Fabiszak thinks the incident was an accident, but she dropped the lawsuit, she said, because there were no eyewitnesses. It also was never determined whether the injury happened at school. Chelsea stopped going to Gaither while recovering from the injury and hasn't been back to school since.
Education officials looked into complaints concerning Chelsea's services and concluded Hillsborough has followed proper procedures, superintendent MaryEllen Elia said.
Still, Veleria Fabiszak hasn't gone away.
"We represent the silent voices of all special needs children in this district who are denied support and services and a free and appropriate public education for their educational benefit — not Hillsborough's,'' she told the board in January.
The federal Individuals with Disabilities Education Act requires schools provide students with disabilities a free and appropriate public education until they turn 22. Determining what's appropriate falls to a team of school officials, who meet with the parents.
"The way that the law is set up, parents are an integral member of the team,'' said Ann Siegel, managing attorney for Disability Rights Florida, a statewide advocacy group based in Tallahassee. "The reality is they're one voice.''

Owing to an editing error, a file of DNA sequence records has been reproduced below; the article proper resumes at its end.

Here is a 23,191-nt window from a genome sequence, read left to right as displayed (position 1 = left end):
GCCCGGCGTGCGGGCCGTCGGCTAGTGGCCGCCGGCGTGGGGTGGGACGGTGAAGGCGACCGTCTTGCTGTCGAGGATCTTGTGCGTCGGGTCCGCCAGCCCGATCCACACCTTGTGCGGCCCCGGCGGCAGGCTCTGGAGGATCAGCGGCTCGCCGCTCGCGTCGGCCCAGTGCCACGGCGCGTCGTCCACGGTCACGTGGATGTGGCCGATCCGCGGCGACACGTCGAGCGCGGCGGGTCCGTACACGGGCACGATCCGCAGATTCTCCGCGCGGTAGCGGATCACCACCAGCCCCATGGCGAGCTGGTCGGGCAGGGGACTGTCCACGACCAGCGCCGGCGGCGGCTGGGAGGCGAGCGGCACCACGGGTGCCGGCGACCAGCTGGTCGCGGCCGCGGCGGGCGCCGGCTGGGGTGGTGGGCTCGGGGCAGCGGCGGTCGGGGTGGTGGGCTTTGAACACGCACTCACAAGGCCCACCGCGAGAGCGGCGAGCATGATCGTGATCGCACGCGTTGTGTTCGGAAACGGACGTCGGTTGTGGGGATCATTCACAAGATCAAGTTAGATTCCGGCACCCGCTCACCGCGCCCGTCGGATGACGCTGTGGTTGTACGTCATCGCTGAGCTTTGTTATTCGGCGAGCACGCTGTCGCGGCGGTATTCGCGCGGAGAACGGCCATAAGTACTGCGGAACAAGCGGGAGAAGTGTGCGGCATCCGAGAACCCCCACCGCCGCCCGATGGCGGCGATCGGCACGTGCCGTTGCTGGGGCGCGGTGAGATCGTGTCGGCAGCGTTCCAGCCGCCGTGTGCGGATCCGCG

Fabiszak has met with Hillsborough's team — around 35 professionals, according to Elia, including special needs teachers and supervisors, assistant principals, therapists and advocates.
They've gathered 20 times to hammer out Chelsea's road map of sorts, an Individual Education Plan within the public school system. Typically, such a meeting takes place once a year, maybe twice, Joyce Wieland told the board. She is the district's general director of exceptional student education.
The process can be intimidating for parents, said Judy Owens, a parent liaison with the Florida Department of Education's State Advisory Committee for the Education of Exceptional Students. Many, like Fabiszak, try to fight the system when they don't agree with it, but it can take years in order to reach a compromise, she said.
"It can be overwhelmingly frustrating,'' said Owens, a Pinellas County parent whose 8-year-old son has Down syndrome.
One thing parents should remember, she said: "Everyone is there to do their job. No one is out to get you.''
The family has moved to the South Tampa area and, at the most recent team meeting, Fabiszak disagreed with district staff on where Chelsea should attend school at this point.
Fabiszak wants her daughter to attend Plant High, the school closest to their home and the one that Fabiszak thinks would provide Chelsea with the proper attention and services she needs. School officials have determined Jefferson High, another 3 miles from the Fabiszaks' home, is a better fit.
A dispute resolution hearing concerning the matter is scheduled for the end of May. That can be a lengthy and costly process, one where judges typically side with school personnel, Siegel and Owens said.
"It becomes a power struggle between families and the district,'' Siegel said. And along the way, "the child gets lost.''
That's what Fabiszak fears most.
She says Chelsea's hard-won social and academic skills — the things doctors never imagined the bright young woman could do — are slowly slipping away.
Sherri Ackerman can be reached at [email protected]